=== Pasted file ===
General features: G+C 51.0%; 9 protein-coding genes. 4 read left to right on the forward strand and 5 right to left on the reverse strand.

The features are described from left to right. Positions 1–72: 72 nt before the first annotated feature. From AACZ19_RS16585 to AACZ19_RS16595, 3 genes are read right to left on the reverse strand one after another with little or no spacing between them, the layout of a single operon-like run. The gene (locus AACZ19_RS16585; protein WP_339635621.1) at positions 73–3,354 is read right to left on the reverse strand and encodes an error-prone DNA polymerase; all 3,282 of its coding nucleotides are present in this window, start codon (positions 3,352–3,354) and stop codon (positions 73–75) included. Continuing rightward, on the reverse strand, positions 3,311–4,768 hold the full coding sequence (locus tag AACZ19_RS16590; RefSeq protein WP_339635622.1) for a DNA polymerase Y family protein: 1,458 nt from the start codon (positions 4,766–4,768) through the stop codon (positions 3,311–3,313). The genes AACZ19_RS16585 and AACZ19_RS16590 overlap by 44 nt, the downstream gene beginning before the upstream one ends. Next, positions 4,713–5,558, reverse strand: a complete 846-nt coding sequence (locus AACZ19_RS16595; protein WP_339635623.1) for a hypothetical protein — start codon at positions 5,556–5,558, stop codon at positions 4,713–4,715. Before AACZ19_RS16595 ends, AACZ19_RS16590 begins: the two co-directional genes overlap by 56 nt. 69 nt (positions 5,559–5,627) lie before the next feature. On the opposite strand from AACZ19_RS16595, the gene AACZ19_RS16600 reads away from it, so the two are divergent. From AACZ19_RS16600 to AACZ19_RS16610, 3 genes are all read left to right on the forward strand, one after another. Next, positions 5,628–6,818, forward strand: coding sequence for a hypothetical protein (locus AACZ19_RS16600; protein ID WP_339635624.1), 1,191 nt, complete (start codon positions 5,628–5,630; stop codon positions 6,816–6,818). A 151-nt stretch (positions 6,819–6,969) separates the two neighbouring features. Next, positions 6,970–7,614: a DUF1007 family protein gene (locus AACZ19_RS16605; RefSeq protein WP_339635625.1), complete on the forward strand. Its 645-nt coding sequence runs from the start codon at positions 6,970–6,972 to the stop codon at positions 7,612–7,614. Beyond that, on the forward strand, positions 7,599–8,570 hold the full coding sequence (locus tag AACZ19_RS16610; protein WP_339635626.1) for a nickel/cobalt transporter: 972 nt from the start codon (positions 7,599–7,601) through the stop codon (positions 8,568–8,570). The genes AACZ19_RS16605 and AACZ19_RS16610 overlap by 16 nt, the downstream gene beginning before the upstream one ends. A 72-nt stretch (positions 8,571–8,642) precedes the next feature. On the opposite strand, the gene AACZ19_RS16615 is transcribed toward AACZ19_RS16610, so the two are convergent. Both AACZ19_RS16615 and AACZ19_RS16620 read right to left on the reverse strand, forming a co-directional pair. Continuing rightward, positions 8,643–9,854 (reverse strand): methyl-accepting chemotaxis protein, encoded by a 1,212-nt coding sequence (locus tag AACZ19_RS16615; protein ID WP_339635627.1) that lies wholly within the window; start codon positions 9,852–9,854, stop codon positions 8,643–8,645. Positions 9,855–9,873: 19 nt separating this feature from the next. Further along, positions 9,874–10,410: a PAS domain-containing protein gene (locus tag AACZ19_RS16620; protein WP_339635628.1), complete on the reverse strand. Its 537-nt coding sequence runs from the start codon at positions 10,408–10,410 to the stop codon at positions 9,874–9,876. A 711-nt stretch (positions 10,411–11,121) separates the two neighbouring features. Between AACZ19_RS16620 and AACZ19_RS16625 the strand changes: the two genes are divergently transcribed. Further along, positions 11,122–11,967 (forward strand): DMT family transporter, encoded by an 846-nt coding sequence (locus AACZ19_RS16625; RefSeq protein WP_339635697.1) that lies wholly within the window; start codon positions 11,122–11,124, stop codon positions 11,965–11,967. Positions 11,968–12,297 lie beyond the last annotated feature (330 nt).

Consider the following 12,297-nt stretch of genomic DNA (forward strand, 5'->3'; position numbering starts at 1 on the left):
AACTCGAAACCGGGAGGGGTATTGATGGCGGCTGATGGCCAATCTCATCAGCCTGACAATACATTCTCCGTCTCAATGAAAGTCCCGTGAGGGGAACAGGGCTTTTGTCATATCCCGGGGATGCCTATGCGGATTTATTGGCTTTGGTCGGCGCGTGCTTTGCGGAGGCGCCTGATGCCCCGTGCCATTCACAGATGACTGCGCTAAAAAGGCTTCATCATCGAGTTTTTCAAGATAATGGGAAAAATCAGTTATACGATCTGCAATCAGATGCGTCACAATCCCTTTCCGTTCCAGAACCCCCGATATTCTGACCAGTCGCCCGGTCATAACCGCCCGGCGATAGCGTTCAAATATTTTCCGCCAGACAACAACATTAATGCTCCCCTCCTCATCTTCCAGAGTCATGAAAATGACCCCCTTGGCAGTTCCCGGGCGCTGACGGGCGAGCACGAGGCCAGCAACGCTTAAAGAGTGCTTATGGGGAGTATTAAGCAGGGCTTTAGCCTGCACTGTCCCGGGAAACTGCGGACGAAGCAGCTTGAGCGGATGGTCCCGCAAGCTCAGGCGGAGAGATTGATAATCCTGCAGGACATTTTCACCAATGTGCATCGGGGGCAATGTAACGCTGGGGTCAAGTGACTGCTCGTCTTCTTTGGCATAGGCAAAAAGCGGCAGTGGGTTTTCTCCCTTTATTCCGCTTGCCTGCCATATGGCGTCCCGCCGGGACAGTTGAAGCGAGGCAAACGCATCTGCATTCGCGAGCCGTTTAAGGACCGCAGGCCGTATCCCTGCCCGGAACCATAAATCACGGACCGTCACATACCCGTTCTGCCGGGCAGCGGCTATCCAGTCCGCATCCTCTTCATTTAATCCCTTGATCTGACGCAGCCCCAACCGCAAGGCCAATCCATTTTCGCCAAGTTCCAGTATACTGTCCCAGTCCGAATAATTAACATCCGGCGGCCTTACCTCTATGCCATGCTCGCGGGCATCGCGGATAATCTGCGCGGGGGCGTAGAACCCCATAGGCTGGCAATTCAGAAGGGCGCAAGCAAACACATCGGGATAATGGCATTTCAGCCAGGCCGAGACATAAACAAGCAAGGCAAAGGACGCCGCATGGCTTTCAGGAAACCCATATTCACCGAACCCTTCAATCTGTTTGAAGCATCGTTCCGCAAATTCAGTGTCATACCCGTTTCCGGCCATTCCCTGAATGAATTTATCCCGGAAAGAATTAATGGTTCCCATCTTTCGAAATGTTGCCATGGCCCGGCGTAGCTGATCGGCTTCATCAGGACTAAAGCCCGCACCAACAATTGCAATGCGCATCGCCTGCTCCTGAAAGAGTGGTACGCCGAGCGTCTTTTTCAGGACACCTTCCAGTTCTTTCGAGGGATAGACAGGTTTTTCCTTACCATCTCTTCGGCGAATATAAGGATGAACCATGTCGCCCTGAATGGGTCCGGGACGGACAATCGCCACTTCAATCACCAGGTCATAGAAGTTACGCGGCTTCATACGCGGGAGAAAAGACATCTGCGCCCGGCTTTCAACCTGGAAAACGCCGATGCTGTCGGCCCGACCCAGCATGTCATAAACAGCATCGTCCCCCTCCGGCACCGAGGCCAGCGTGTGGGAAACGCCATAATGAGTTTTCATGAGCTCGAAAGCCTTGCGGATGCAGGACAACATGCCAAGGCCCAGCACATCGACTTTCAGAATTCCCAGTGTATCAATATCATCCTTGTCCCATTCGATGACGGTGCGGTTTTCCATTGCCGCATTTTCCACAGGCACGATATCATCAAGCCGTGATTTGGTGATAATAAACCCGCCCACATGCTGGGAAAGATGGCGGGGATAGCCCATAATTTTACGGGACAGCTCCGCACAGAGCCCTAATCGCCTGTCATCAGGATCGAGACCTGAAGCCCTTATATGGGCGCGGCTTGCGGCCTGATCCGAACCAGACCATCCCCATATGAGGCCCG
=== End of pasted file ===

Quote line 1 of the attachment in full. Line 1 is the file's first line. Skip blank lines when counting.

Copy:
General features: G+C 51.0%; 9 protein-coding genes. 4 read left to right on the forward strand and 5 right to left on the reverse strand.